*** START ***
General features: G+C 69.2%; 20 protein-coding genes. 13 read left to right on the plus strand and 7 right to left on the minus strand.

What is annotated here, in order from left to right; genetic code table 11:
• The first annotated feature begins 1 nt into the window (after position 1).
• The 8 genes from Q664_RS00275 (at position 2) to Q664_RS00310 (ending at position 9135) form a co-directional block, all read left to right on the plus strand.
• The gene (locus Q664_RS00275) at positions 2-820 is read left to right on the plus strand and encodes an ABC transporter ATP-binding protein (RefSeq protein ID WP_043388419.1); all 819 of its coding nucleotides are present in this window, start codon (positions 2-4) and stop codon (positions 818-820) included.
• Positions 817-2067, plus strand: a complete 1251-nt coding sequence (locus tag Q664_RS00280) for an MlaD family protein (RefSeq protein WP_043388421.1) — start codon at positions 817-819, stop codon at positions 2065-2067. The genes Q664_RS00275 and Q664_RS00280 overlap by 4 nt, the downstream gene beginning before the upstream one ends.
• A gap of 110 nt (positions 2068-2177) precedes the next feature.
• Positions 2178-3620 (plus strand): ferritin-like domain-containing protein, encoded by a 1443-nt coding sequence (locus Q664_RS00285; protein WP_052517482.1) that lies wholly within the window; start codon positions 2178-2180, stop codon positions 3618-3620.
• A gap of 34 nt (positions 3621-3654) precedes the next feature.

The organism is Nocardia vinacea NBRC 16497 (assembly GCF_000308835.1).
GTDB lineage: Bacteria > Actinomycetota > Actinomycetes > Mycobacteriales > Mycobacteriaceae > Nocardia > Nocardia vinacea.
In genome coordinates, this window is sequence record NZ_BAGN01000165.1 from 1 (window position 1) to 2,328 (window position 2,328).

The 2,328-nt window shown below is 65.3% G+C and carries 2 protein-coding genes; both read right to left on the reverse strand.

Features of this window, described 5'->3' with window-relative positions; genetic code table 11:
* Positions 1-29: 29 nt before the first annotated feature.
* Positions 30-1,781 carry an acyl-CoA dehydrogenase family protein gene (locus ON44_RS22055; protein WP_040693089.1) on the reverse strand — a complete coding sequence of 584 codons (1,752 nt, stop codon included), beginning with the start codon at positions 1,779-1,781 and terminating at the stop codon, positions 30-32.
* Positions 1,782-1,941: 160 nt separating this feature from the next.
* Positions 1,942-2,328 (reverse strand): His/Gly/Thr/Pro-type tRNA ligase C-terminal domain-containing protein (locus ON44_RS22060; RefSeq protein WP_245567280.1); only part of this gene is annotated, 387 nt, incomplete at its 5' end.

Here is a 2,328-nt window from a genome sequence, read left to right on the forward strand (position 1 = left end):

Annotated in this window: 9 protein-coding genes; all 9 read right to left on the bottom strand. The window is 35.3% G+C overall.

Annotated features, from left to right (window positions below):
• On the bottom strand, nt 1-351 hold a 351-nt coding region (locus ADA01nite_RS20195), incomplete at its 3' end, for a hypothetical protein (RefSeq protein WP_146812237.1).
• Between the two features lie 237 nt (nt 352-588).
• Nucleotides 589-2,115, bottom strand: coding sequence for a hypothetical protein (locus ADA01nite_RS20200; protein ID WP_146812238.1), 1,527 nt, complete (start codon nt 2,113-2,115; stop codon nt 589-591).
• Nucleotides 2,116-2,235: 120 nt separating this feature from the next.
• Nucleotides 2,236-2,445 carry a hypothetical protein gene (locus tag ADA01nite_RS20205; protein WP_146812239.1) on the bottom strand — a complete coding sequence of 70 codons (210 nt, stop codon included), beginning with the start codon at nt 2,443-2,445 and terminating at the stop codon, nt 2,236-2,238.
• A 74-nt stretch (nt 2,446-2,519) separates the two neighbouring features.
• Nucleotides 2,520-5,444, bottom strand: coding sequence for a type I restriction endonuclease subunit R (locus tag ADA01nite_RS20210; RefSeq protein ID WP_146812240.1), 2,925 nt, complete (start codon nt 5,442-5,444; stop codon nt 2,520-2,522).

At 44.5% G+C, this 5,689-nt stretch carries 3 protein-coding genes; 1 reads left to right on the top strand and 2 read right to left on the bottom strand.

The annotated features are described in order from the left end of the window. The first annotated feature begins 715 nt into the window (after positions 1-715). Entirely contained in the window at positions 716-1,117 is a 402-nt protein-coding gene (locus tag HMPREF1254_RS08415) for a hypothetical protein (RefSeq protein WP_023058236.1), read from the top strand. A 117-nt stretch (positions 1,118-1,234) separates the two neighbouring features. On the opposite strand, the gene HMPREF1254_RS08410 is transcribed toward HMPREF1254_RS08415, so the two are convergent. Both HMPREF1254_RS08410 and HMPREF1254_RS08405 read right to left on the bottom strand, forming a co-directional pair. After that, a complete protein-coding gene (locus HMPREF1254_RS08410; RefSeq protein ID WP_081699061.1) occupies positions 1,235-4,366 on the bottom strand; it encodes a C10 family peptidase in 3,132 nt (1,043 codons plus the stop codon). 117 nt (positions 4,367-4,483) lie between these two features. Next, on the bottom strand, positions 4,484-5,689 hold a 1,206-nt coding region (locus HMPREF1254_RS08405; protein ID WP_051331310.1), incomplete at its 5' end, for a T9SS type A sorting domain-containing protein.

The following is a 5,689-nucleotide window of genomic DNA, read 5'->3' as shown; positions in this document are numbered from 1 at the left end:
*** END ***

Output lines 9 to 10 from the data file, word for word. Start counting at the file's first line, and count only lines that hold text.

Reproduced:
• A gap of 34 nt (positions 3621-3654) precedes the next feature.

The organism is Nocardia vinacea NBRC 16497 (assembly GCF_000308835.1).